The fact that Facebook changed its corporate name to Meta should send a signal about what at least one tech company sees for the future of digital interactions. The metaverse is an increasingly talked-about topic that refers to an alternate reality online—blurring the lines between the physical and digital environment.
Rajat Kohli leads the end-to-end aspects of strategic business consulting and advisory engagements for Zinnov, a global management consulting firm with eight offices worldwide. “Early anecdotes show that the metaverse will influence the HR function immensely and will have strong implications across the employee life cycle, including recruitment and onboarding, employee engagement, and learning and development,” Kohli said. But the implications will be broader than for just the HR function itself. It will have a massive impact on the type of knowledge, skills and abilities companies will require across all types of positions.
“The day Meta announced that it was hiring around 10,000 people for its platform in Europe, companies across the globe started strengthening their future workforces,” Kohli said. “More than 40 percent of service providers started hiring top talent to build their metaverse vision within key technology areas including AI, Internet of things, digital twin, blockchain and 3D modeling, among others.”
Kohli added that “tech giants such as Meta, Amazon, Microsoft, Apple and Google are and continue to be heavily focused on investing in senior leaders who have vast experience in gaming; mixed, augmented or virtual reality; and multi-cloud environments—and thanks to the metaverse, HR leaders are now expected to be equipped to hire talent irrespective of their location or preference.”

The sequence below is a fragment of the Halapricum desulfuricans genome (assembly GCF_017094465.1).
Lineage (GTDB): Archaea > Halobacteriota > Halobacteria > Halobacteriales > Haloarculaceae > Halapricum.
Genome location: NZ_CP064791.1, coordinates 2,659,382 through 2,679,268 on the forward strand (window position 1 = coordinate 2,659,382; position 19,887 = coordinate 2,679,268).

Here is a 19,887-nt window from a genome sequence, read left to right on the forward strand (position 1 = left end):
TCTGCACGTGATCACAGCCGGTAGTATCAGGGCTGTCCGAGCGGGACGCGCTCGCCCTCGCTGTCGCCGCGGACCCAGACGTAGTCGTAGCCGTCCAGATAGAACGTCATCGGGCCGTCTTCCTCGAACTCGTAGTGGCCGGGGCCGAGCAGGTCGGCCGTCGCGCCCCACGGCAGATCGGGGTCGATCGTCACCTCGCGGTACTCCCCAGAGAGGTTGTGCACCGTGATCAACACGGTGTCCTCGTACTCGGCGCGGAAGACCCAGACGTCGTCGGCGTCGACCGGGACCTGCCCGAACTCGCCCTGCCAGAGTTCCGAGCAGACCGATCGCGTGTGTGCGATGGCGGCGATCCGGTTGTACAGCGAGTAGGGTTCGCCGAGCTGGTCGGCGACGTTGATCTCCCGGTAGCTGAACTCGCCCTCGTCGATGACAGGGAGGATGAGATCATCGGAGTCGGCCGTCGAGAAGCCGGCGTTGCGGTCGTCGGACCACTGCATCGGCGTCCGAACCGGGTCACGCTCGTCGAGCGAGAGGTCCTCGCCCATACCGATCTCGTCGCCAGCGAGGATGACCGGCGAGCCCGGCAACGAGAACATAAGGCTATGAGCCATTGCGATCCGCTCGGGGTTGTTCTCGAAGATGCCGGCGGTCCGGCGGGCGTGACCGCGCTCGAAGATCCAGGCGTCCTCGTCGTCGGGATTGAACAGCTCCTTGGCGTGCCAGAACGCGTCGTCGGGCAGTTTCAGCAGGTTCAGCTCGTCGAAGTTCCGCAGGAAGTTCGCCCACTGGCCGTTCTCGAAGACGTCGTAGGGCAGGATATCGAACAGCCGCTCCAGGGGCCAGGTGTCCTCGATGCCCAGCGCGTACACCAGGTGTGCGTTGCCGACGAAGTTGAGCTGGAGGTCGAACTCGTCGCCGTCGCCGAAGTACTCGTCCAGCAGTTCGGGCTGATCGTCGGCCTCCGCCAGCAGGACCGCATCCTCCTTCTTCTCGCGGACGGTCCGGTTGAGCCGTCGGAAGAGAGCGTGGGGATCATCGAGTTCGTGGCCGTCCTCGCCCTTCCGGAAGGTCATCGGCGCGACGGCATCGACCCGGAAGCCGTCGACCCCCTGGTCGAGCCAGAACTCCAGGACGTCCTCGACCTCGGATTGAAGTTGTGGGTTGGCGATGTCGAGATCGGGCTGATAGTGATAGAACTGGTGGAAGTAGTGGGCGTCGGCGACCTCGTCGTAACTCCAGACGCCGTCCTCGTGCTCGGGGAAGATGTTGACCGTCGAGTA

The pandemic has certainly fueled the rising interest in making more meaningful virtual connections, said Chris Madsen, who leads the business development function at Engage. Engage is “a virtual communications platform that simulates the way we interact in the physical world, but without physical limitations, allowing for multi-user events, collaboration, training, education and much more,” according to Madsen. In other words, it’s a tech firm that facilitates metaverse experiences.
By now, we’re all familiar with “Zoom fatigue.” Metaverse interactions will be far different, and far better, Madsen said, allowing people to interact in 3D environments where they feel immersed in the action.
What Is the Metaverse?
While you’ve likely heard the word bandied about, chances are you’re not entirely sure what the metaverse is—let alone its implications for HR. Ask a dozen people—even if they’re all tech experts—what the metaverse is and you’ll likely get a dozen different answers.
Justin Parry, co-founder and COO of Immerse, a virtual reality (VR) technology and solutions company, offers a practical way to think about the metaverse and its implications for HR. It is, he says, “a richer and more immersive version of everything the Web and mobile currently have to offer.”
The metaverse, in short, is an immersive alternate reality. It’s an alternate reality that, Madsen points out, “is a persistent space that exists whether there’s anybody in there or not.” With the metaverse, he says, “the Web will become a 3D experience”—an experience that can be engaged with on any screen, from phones and tablets to laptops and desktop computers.
“The metaverse allows organizations to put a permanent footprint out there on the Web, where people can come in and, again, experience that company’s culture, their services, their products, in a new way—an experiential, spatial way,” Madsen said.
For some, that may be frightening. For others, exhilarating. For many companies, it will present new ways to engage with customers, clients and employees.
Experiences in the Metaverse
“When you’re in a headset, your brain truly is convinced that you’re in an environment spatially—there’s a physicality to it,” Madsen said. “If I were to meet you in VR, I would literally be reaching out my physical hand and shaking your hand and we would be interacting with that environment around us in a spatial way.” Platforms like Engage, he said, allow for those interactions to be taking place with up to 70 people “interacting at the same time, in the same space, with full 3D audio.”